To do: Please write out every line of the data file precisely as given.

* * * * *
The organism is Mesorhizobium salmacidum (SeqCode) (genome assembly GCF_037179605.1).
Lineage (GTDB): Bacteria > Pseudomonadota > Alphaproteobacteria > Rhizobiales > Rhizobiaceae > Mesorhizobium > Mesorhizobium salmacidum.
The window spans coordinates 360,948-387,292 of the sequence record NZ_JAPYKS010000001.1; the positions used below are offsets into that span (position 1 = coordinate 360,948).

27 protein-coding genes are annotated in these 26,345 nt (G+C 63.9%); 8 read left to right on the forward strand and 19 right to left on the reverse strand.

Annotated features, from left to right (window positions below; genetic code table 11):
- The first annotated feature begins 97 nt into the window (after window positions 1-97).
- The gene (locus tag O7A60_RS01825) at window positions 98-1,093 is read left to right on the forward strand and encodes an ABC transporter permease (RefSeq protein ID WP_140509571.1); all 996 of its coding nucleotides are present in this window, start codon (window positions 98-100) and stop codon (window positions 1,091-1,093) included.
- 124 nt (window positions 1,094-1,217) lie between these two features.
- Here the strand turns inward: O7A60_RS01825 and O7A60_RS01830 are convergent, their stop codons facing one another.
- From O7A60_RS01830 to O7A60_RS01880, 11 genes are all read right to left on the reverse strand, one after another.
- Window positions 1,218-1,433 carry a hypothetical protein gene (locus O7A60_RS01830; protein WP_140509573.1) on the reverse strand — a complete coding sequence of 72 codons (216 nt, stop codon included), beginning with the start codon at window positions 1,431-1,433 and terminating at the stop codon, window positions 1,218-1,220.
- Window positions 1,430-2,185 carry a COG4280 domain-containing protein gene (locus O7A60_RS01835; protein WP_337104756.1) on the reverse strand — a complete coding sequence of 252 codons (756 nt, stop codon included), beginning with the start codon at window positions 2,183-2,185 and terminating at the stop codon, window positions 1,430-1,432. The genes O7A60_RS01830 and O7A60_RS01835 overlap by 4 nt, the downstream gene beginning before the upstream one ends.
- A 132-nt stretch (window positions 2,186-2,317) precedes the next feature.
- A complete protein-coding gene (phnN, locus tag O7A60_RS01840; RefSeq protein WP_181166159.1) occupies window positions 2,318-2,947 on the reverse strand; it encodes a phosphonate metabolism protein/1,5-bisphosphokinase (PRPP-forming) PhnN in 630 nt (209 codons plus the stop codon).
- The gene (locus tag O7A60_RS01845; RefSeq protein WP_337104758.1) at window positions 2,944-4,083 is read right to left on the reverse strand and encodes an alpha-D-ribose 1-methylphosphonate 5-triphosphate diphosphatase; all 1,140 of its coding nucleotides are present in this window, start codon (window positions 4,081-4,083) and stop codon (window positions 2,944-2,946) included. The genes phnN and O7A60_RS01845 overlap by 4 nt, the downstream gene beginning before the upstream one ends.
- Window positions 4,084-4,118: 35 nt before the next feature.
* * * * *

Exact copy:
The organism is Mesorhizobium salmacidum (SeqCode) (genome assembly GCF_037179605.1).
Lineage (GTDB): Bacteria > Pseudomonadota > Alphaproteobacteria > Rhizobiales > Rhizobiaceae > Mesorhizobium > Mesorhizobium salmacidum.
The window spans coordinates 360,948-387,292 of the sequence record NZ_JAPYKS010000001.1; the positions used below are offsets into that span (position 1 = coordinate 360,948).

27 protein-coding genes are annotated in these 26,345 nt (G+C 63.9%); 8 read left to right on the forward strand and 19 right to left on the reverse strand.

Annotated features, from left to right (window positions below; genetic code table 11):
- The first annotated feature begins 97 nt into the window (after window positions 1-97).
- The gene (locus tag O7A60_RS01825) at window positions 98-1,093 is read left to right on the forward strand and encodes an ABC transporter permease (RefSeq protein ID WP_140509571.1); all 996 of its coding nucleotides are present in this window, start codon (window positions 98-100) and stop codon (window positions 1,091-1,093) included.
- 124 nt (window positions 1,094-1,217) lie between these two features.
- Here the strand turns inward: O7A60_RS01825 and O7A60_RS01830 are convergent, their stop codons facing one another.
- From O7A60_RS01830 to O7A60_RS01880, 11 genes are all read right to left on the reverse strand, one after another.
- Window positions 1,218-1,433 carry a hypothetical protein gene (locus O7A60_RS01830; protein WP_140509573.1) on the reverse strand — a complete coding sequence of 72 codons (216 nt, stop codon included), beginning with the start codon at window positions 1,431-1,433 and terminating at the stop codon, window positions 1,218-1,220.
- Window positions 1,430-2,185 carry a COG4280 domain-containing protein gene (locus O7A60_RS01835; protein WP_337104756.1) on the reverse strand — a complete coding sequence of 252 codons (756 nt, stop codon included), beginning with the start codon at window positions 2,183-2,185 and terminating at the stop codon, window positions 1,430-1,432. The genes O7A60_RS01830 and O7A60_RS01835 overlap by 4 nt, the downstream gene beginning before the upstream one ends.
- A 132-nt stretch (window positions 2,186-2,317) precedes the next feature.
- A complete protein-coding gene (phnN, locus tag O7A60_RS01840; RefSeq protein WP_181166159.1) occupies window positions 2,318-2,947 on the reverse strand; it encodes a phosphonate metabolism protein/1,5-bisphosphokinase (PRPP-forming) PhnN in 630 nt (209 codons plus the stop codon).
- The gene (locus tag O7A60_RS01845; RefSeq protein WP_337104758.1) at window positions 2,944-4,083 is read right to left on the reverse strand and encodes an alpha-D-ribose 1-methylphosphonate 5-triphosphate diphosphatase; all 1,140 of its coding nucleotides are present in this window, start codon (window positions 4,081-4,083) and stop codon (window positions 2,944-2,946) included. The genes phnN and O7A60_RS01845 overlap by 4 nt, the downstream gene beginning before the upstream one ends.
- Window positions 4,084-4,118: 35 nt before the next feature.